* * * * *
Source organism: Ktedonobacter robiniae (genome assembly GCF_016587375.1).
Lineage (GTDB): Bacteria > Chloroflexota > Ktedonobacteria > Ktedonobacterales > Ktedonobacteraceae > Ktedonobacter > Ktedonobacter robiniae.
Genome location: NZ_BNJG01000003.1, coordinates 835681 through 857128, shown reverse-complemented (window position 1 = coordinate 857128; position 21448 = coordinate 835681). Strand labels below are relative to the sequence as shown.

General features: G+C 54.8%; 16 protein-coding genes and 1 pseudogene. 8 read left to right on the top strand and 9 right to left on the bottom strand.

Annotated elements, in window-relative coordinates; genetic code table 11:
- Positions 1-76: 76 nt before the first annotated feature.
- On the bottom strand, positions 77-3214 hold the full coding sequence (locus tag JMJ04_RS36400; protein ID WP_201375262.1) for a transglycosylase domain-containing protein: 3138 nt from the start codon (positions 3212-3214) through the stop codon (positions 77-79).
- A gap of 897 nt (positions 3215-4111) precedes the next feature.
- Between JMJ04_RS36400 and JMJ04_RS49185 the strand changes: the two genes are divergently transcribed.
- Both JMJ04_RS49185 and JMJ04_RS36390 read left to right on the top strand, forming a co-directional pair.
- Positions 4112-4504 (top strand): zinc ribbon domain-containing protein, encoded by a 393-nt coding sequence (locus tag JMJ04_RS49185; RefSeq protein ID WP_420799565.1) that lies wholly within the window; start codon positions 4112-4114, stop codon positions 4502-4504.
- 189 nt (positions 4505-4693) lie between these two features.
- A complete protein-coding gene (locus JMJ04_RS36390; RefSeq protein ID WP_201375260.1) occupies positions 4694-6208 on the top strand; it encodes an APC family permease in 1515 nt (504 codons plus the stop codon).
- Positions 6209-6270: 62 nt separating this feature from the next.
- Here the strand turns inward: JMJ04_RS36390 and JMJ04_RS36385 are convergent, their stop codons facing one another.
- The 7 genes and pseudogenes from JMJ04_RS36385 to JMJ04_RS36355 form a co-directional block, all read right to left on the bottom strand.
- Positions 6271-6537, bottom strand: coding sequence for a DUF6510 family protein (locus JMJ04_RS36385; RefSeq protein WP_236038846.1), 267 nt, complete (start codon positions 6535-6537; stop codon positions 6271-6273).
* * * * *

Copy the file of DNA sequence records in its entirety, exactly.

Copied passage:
Source organism: Ktedonobacter robiniae (genome assembly GCF_016587375.1).
Lineage (GTDB): Bacteria > Chloroflexota > Ktedonobacteria > Ktedonobacterales > Ktedonobacteraceae > Ktedonobacter > Ktedonobacter robiniae.
Genome location: NZ_BNJG01000003.1, coordinates 835681 through 857128, shown reverse-complemented (window position 1 = coordinate 857128; position 21448 = coordinate 835681). Strand labels below are relative to the sequence as shown.

General features: G+C 54.8%; 16 protein-coding genes and 1 pseudogene. 8 read left to right on the top strand and 9 right to left on the bottom strand.

Annotated elements, in window-relative coordinates; genetic code table 11:
- Positions 1-76: 76 nt before the first annotated feature.
- On the bottom strand, positions 77-3214 hold the full coding sequence (locus tag JMJ04_RS36400; protein ID WP_201375262.1) for a transglycosylase domain-containing protein: 3138 nt from the start codon (positions 3212-3214) through the stop codon (positions 77-79).
- A gap of 897 nt (positions 3215-4111) precedes the next feature.
- Between JMJ04_RS36400 and JMJ04_RS49185 the strand changes: the two genes are divergently transcribed.
- Both JMJ04_RS49185 and JMJ04_RS36390 read left to right on the top strand, forming a co-directional pair.
- Positions 4112-4504 (top strand): zinc ribbon domain-containing protein, encoded by a 393-nt coding sequence (locus tag JMJ04_RS49185; RefSeq protein ID WP_420799565.1) that lies wholly within the window; start codon positions 4112-4114, stop codon positions 4502-4504.
- 189 nt (positions 4505-4693) lie between these two features.
- A complete protein-coding gene (locus JMJ04_RS36390; RefSeq protein ID WP_201375260.1) occupies positions 4694-6208 on the top strand; it encodes an APC family permease in 1515 nt (504 codons plus the stop codon).
- Positions 6209-6270: 62 nt separating this feature from the next.
- Here the strand turns inward: JMJ04_RS36390 and JMJ04_RS36385 are convergent, their stop codons facing one another.
- The 7 genes and pseudogenes from JMJ04_RS36385 to JMJ04_RS36355 form a co-directional block, all read right to left on the bottom strand.
- Positions 6271-6537, bottom strand: coding sequence for a DUF6510 family protein (locus JMJ04_RS36385; RefSeq protein WP_236038846.1), 267 nt, complete (start codon positions 6535-6537; stop codon positions 6271-6273).